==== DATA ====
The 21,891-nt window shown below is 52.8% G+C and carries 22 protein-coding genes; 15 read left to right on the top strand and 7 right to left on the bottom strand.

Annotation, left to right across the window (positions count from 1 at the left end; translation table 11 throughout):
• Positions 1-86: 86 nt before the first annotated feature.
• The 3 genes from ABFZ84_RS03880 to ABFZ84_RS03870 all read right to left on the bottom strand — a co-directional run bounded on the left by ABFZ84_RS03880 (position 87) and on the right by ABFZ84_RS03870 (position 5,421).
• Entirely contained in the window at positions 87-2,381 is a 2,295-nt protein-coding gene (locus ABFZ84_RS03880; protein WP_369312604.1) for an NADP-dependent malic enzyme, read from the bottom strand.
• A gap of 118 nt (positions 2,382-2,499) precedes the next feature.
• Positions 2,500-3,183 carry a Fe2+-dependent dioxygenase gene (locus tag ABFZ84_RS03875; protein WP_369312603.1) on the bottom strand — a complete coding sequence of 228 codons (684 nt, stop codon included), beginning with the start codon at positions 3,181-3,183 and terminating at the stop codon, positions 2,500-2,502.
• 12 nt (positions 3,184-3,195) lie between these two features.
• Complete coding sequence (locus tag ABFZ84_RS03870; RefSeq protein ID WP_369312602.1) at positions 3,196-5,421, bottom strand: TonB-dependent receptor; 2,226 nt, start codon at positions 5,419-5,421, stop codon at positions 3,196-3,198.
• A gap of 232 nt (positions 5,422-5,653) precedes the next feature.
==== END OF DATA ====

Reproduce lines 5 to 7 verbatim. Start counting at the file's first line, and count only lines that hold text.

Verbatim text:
• Entirely contained in the window at positions 87-2,381 is a 2,295-nt protein-coding gene (locus ABFZ84_RS03880; protein WP_369312604.1) for an NADP-dependent malic enzyme, read from the bottom strand.
• A gap of 118 nt (positions 2,382-2,499) precedes the next feature.
• Positions 2,500-3,183 carry a Fe2+-dependent dioxygenase gene (locus tag ABFZ84_RS03875; protein WP_369312603.1) on the bottom strand — a complete coding sequence of 228 codons (684 nt, stop codon included), beginning with the start codon at positions 3,181-3,183 and terminating at the stop codon, positions 2,500-2,502.